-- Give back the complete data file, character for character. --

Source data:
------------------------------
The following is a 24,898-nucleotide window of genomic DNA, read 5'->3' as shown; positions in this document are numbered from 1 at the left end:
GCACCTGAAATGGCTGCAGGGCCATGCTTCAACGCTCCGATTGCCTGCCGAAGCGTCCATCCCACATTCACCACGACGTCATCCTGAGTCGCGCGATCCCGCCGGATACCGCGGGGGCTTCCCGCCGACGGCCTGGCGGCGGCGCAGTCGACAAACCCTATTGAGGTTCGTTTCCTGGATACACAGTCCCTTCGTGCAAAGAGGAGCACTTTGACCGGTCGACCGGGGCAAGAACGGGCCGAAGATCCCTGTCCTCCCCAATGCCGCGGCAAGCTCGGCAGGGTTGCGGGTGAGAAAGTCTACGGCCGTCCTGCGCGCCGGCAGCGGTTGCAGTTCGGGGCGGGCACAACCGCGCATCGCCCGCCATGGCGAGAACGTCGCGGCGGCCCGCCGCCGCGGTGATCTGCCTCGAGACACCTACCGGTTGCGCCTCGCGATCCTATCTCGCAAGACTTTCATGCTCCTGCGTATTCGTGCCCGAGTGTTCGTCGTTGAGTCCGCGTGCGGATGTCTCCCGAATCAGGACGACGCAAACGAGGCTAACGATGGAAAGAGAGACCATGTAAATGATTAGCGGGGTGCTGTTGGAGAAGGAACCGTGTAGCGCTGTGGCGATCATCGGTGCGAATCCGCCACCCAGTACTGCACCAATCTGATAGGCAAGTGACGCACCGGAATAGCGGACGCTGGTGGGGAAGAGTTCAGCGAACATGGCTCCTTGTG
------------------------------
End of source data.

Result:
The following is a 24,898-nucleotide window of genomic DNA, read 5'->3' as shown; positions in this document are numbered from 1 at the left end:
GCACCTGAAATGGCTGCAGGGCCATGCTTCAACGCTCCGATTGCCTGCCGAAGCGTCCATCCCACATTCACCACGACGTCATCCTGAGTCGCGCGATCCCGCCGGATACCGCGGGGGCTTCCCGCCGACGGCCTGGCGGCGGCGCAGTCGACAAACCCTATTGAGGTTCGTTTCCTGGATACACAGTCCCTTCGTGCAAAGAGGAGCACTTTGACCGGTCGACCGGGGCAAGAACGGGCCGAAGATCCCTGTCCTCCCCAATGCCGCGGCAAGCTCGGCAGGGTTGCGGGTGAGAAAGTCTACGGCCGTCCTGCGCGCCGGCAGCGGTTGCAGTTCGGGGCGGGCACAACCGCGCATCGCCCGCCATGGCGAGAACGTCGCGGCGGCCCGCCGCCGCGGTGATCTGCCTCGAGACACCTACCGGTTGCGCCTCGCGATCCTATCTCGCAAGACTTTCATGCTCCTGCGTATTCGTGCCCGAGTGTTCGTCGTTGAGTCCGCGTGCGGATGTCTCCCGAATCAGGACGACGCAAACGAGGCTAACGATGGAAAGAGAGACCATGTAAATGATTAGCGGGGTGCTGTTGGAGAAGGAACCGTGTAGCGCTGTGGCGATCATCGGTGCGAATCCGCCACCCAGTACTGCACCAATCTGATAGGCAAGTGACGCACCGGAATAGCGGACGCTGGTGGGGAAGAGTTCAGCGAACATGGCTCCTTGTG